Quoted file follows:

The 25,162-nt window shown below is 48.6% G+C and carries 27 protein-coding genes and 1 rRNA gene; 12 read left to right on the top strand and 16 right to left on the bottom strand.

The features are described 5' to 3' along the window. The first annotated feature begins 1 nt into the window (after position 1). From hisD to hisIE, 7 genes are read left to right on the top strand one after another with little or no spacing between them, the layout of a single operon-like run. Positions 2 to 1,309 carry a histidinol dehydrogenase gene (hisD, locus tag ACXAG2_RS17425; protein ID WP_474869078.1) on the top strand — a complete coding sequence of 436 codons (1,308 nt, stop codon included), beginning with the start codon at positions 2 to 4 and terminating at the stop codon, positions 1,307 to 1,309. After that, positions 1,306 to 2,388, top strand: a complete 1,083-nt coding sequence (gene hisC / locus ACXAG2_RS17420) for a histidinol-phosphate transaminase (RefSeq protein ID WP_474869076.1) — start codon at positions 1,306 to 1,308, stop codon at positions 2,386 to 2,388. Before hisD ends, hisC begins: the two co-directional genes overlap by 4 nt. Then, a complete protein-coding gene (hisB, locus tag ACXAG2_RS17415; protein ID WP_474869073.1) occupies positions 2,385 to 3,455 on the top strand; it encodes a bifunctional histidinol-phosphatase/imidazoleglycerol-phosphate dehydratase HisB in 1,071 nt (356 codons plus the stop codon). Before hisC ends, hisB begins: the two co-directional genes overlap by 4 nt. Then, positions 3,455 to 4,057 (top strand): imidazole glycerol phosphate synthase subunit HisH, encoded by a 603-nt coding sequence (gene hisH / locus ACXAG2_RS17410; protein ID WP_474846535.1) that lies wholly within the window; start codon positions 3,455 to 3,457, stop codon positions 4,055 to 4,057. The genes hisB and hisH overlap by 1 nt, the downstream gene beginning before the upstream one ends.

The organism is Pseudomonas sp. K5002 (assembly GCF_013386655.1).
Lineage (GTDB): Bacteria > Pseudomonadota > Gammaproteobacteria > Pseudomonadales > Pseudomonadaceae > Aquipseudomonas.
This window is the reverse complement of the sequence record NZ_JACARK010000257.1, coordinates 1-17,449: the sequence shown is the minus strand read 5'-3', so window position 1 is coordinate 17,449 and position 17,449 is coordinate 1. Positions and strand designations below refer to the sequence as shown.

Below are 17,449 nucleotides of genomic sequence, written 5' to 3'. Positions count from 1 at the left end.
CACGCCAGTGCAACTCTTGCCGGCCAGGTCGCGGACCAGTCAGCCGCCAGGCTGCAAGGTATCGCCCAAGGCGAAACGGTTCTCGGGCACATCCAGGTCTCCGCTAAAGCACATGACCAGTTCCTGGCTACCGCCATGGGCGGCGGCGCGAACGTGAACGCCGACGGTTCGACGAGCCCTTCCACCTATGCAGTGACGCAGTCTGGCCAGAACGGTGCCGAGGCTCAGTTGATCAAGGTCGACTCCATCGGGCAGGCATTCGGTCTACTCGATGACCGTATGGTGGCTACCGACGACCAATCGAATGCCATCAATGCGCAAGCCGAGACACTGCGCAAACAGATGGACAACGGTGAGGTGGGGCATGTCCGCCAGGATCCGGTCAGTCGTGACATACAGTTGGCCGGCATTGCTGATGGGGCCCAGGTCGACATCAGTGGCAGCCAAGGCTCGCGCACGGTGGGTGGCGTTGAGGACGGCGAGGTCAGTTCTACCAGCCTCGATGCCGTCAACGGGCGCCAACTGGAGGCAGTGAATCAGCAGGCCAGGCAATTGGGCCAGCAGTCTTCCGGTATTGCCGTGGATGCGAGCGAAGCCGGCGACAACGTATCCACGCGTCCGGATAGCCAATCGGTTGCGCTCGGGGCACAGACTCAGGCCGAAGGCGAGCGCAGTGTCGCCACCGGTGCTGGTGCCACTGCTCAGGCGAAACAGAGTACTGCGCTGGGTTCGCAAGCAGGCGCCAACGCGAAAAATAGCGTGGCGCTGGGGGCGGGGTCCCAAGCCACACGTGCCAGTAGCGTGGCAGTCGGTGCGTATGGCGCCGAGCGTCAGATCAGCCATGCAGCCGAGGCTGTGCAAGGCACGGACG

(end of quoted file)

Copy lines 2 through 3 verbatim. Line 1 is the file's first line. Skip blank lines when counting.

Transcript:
The features are described 5' to 3' along the window. The first annotated feature begins 1 nt into the window (after position 1). From hisD to hisIE, 7 genes are read left to right on the top strand one after another with little or no spacing between them, the layout of a single operon-like run. Positions 2 to 1,309 carry a histidinol dehydrogenase gene (hisD, locus tag ACXAG2_RS17425; protein ID WP_474869078.1) on the top strand — a complete coding sequence of 436 codons (1,308 nt, stop codon included), beginning with the start codon at positions 2 to 4 and terminating at the stop codon, positions 1,307 to 1,309. After that, positions 1,306 to 2,388, top strand: a complete 1,083-nt coding sequence (gene hisC / locus ACXAG2_RS17420) for a histidinol-phosphate transaminase (RefSeq protein ID WP_474869076.1) — start codon at positions 1,306 to 1,308, stop codon at positions 2,386 to 2,388. Before hisD ends, hisC begins: the two co-directional genes overlap by 4 nt. Then, a complete protein-coding gene (hisB, locus tag ACXAG2_RS17415; protein ID WP_474869073.1) occupies positions 2,385 to 3,455 on the top strand; it encodes a bifunctional histidinol-phosphatase/imidazoleglycerol-phosphate dehydratase HisB in 1,071 nt (356 codons plus the stop codon). Before hisC ends, hisB begins: the two co-directional genes overlap by 4 nt. Then, positions 3,455 to 4,057 (top strand): imidazole glycerol phosphate synthase subunit HisH, encoded by a 603-nt coding sequence (gene hisH / locus ACXAG2_RS17410; protein ID WP_474846535.1) that lies wholly within the window; start codon positions 3,455 to 3,457, stop codon positions 4,055 to 4,057. The genes hisB and hisH overlap by 1 nt, the downstream gene beginning before the upstream one ends.

The organism is Pseudomonas sp. K5002 (assembly GCF_013386655.1).